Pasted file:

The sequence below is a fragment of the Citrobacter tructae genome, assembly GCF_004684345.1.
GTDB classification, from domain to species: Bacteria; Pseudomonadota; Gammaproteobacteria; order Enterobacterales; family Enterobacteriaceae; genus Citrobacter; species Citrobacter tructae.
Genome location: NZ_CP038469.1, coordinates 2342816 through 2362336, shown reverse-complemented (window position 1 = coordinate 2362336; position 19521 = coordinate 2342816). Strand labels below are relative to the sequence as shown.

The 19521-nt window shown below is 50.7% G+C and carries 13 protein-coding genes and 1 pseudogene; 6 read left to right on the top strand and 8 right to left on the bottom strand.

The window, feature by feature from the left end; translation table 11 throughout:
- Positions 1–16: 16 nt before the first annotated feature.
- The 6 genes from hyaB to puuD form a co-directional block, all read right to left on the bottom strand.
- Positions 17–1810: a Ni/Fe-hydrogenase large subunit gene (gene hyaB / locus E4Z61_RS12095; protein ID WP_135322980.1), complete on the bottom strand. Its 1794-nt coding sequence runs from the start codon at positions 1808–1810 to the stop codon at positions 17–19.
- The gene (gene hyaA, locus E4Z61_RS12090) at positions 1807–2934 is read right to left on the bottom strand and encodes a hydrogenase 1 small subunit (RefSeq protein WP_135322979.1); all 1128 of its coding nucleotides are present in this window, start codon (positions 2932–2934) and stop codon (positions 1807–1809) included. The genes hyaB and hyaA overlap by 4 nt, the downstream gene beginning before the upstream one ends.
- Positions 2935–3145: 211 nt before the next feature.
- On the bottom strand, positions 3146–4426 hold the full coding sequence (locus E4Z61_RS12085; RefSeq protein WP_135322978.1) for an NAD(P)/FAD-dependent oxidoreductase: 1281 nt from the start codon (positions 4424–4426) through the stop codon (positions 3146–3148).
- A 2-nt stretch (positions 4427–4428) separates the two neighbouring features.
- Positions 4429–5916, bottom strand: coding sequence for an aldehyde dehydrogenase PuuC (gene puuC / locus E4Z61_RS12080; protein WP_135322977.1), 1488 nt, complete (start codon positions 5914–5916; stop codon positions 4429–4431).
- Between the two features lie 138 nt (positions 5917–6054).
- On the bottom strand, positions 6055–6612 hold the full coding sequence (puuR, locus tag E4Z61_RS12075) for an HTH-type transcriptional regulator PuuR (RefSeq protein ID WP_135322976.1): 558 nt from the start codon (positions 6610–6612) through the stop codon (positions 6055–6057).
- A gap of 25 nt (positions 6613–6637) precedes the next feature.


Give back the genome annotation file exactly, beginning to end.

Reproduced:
The sequence below is a fragment of the Citrobacter tructae genome, assembly GCF_004684345.1.
GTDB classification, from domain to species: Bacteria; Pseudomonadota; Gammaproteobacteria; order Enterobacterales; family Enterobacteriaceae; genus Citrobacter; species Citrobacter tructae.
Genome location: NZ_CP038469.1, coordinates 2342816 through 2362336, shown reverse-complemented (window position 1 = coordinate 2362336; position 19521 = coordinate 2342816). Strand labels below are relative to the sequence as shown.

The 19521-nt window shown below is 50.7% G+C and carries 13 protein-coding genes and 1 pseudogene; 6 read left to right on the top strand and 8 right to left on the bottom strand.

The window, feature by feature from the left end; translation table 11 throughout:
- Positions 1–16: 16 nt before the first annotated feature.
- The 6 genes from hyaB to puuD form a co-directional block, all read right to left on the bottom strand.
- Positions 17–1810: a Ni/Fe-hydrogenase large subunit gene (gene hyaB / locus E4Z61_RS12095; protein ID WP_135322980.1), complete on the bottom strand. Its 1794-nt coding sequence runs from the start codon at positions 1808–1810 to the stop codon at positions 17–19.
- The gene (gene hyaA, locus E4Z61_RS12090) at positions 1807–2934 is read right to left on the bottom strand and encodes a hydrogenase 1 small subunit (RefSeq protein WP_135322979.1); all 1128 of its coding nucleotides are present in this window, start codon (positions 2932–2934) and stop codon (positions 1807–1809) included. The genes hyaB and hyaA overlap by 4 nt, the downstream gene beginning before the upstream one ends.
- Positions 2935–3145: 211 nt before the next feature.
- On the bottom strand, positions 3146–4426 hold the full coding sequence (locus E4Z61_RS12085; RefSeq protein WP_135322978.1) for an NAD(P)/FAD-dependent oxidoreductase: 1281 nt from the start codon (positions 4424–4426) through the stop codon (positions 3146–3148).
- A 2-nt stretch (positions 4427–4428) separates the two neighbouring features.
- Positions 4429–5916, bottom strand: coding sequence for an aldehyde dehydrogenase PuuC (gene puuC / locus E4Z61_RS12080; protein WP_135322977.1), 1488 nt, complete (start codon positions 5914–5916; stop codon positions 4429–4431).
- Between the two features lie 138 nt (positions 5917–6054).
- On the bottom strand, positions 6055–6612 hold the full coding sequence (puuR, locus tag E4Z61_RS12075) for an HTH-type transcriptional regulator PuuR (RefSeq protein ID WP_135322976.1): 558 nt from the start codon (positions 6610–6612) through the stop codon (positions 6055–6057).
- A gap of 25 nt (positions 6613–6637) precedes the next feature.